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Savannah Mayor: 'Science Does Not Support' Georgia Lockdown Lift


We're going to begin this hour in the state of Georgia, where Governor Brian Kemp lifted a month-long shutdown intended to slow the spread of the coronavirus. Certain businesses were allowed to reopen starting yesterday, like gyms and hair salons, if they follow certain procedures. And while it was certainly welcomed by some, it's been the subject of intense disagreement between the governor and other officials, including President Trump.

We're going to spend a good part of this hour hearing from different voices in the state. We'll hear from business owners who are trying to decide what to do and from a law professor about the possible legal consequences of this decision. But first, we want to hear from a mayor who is also trying to figure out how best to balance safety with the economy, so we've called Van Johnson. He's mayor of Savannah, Ga.

Mr. Mayor, welcome. Thank you so much for talking to us.

VAN JOHNSON: Hello, Michel. Thank you so much for the opportunity.

MARTIN: Well, Mr. Mayor, you've made it clear that this decision to reopen is premature, that you disagree with it. I mean, earlier this week, you tweeted in part, quote, "there is no flattening of the curve in Georgia. Therefore, allowing businesses to open at this time is absolutely premature and not supported by science or data."

It's my understanding that there have been more than 22,000 confirmed cases in Georgia so far, 900 deaths so far. And there's no clear pattern showing that the caseload is diminishing, though there's been some variability day by day. But there's no clear pattern showing that the spread of the virus has abated. So, you know, we're one day into the governor's decision to reopen certain businesses. Do you still feel that way?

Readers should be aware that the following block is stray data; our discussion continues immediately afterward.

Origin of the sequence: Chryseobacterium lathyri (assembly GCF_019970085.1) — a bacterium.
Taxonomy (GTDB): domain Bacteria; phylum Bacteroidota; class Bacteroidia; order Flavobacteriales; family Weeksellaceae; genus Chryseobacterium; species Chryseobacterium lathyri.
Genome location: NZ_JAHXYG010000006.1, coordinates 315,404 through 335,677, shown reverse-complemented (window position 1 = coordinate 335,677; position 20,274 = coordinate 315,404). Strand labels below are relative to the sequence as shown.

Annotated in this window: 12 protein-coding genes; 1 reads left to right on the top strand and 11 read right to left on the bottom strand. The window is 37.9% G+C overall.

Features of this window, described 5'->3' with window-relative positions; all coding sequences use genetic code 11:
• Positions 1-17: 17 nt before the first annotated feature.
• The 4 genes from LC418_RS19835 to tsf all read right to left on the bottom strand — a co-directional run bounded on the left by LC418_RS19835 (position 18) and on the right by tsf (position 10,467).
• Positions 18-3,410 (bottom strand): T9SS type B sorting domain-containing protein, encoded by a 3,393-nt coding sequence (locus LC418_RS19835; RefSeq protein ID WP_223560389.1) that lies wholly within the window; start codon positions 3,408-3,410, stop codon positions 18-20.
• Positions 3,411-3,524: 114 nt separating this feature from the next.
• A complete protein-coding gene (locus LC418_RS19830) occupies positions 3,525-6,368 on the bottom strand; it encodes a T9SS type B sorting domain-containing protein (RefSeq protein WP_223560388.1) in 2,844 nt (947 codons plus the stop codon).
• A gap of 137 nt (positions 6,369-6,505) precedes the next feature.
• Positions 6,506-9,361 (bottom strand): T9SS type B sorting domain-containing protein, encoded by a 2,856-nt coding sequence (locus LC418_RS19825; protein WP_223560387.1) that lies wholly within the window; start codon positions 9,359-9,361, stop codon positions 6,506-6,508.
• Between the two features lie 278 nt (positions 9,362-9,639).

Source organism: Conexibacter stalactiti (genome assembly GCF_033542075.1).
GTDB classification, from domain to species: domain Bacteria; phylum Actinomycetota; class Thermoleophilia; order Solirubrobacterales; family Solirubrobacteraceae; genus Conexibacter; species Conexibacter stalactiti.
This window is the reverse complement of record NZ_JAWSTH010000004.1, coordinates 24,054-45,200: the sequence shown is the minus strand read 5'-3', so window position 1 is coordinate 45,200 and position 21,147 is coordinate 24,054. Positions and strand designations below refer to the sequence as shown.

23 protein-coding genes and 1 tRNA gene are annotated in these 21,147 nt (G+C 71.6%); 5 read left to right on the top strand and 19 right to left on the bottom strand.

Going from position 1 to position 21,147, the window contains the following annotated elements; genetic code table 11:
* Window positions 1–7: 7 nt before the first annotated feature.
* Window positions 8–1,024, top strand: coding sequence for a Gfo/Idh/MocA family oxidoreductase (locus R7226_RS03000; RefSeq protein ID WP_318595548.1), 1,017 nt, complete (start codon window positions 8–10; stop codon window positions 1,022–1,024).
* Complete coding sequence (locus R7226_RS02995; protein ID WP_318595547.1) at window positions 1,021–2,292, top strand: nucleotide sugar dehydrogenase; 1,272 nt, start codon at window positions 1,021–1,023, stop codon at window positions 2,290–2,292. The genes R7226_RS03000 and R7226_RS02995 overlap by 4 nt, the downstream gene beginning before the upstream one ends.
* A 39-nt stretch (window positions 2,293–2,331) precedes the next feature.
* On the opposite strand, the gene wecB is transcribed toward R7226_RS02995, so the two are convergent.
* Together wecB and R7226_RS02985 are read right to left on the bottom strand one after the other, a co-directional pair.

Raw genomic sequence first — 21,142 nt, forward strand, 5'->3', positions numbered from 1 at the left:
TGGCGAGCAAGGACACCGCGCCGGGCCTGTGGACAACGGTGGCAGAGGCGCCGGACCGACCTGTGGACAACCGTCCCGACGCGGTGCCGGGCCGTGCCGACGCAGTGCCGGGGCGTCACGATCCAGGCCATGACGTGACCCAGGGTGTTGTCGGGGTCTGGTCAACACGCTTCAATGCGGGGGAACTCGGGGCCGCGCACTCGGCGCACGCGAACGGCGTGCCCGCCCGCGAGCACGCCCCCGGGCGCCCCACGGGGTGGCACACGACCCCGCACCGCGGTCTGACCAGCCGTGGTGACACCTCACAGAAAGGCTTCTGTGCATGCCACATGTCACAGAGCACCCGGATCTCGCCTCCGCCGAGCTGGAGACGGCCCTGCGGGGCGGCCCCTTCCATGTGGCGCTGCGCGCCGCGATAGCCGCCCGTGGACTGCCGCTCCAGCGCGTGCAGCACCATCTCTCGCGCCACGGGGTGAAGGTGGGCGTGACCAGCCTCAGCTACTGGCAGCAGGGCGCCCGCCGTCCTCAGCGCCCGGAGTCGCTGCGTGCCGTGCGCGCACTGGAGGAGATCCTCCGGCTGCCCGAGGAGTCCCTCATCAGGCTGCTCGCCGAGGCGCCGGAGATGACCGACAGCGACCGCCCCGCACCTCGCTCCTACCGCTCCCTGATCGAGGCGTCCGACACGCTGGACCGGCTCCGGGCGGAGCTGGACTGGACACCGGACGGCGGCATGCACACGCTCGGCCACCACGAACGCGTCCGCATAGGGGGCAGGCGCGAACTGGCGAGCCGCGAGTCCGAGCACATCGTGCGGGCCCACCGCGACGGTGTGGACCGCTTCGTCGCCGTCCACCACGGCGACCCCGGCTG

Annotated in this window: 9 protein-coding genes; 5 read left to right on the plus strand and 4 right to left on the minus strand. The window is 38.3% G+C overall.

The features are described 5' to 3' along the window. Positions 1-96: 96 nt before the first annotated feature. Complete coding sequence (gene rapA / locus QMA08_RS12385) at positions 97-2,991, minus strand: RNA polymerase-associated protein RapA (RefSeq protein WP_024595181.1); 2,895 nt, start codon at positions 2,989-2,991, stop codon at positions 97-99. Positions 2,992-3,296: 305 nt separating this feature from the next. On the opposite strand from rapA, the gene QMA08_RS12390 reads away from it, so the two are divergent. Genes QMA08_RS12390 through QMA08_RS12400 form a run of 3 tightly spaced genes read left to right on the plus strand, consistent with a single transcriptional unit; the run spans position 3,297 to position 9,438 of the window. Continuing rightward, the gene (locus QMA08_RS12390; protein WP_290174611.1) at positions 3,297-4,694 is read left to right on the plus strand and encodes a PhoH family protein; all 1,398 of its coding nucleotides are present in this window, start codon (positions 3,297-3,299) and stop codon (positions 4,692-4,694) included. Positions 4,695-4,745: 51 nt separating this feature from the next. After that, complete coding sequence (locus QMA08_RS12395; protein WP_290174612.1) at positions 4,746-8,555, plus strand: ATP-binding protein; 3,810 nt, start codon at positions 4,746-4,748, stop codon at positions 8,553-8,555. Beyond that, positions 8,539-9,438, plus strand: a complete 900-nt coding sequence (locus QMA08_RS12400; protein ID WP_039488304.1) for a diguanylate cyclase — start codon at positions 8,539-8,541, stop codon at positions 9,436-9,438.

JOHNSON: I do still feel that way. We have chosen here in Savannah to keep the faith but follow the science, and the science does not support the governor's decision. We have not had a flattening over four days, much less 14 days. Here in Chatham County, where Savannah is a county seat, we have over 200 infections and six deaths. This number has continued to rise over the last couple of days, over the last couple of weeks. It is clear that there are other candidates in states that are probably better positioned to open. Georgia is not one of them.

MARTIN: So what is happening in Savannah now? Are businesses opening? And just more broadly, if you can say, like, what's the mood there?

JOHNSON: The mood is still very cautious. We've heard from many of our businesses, many of our restaurants that are remaining closed. There are businesses that have opened. They feel the need to open. They're very anxious to open. And I've told them that if they're going to do it, then do it - make sure you have a plan, and make sure you can do it safely. I do not know how you can cut hair or do hair or do nails or do a massage or give a tattoo from a 6-foot distance. To me, it just did not make sense how you could do that safely.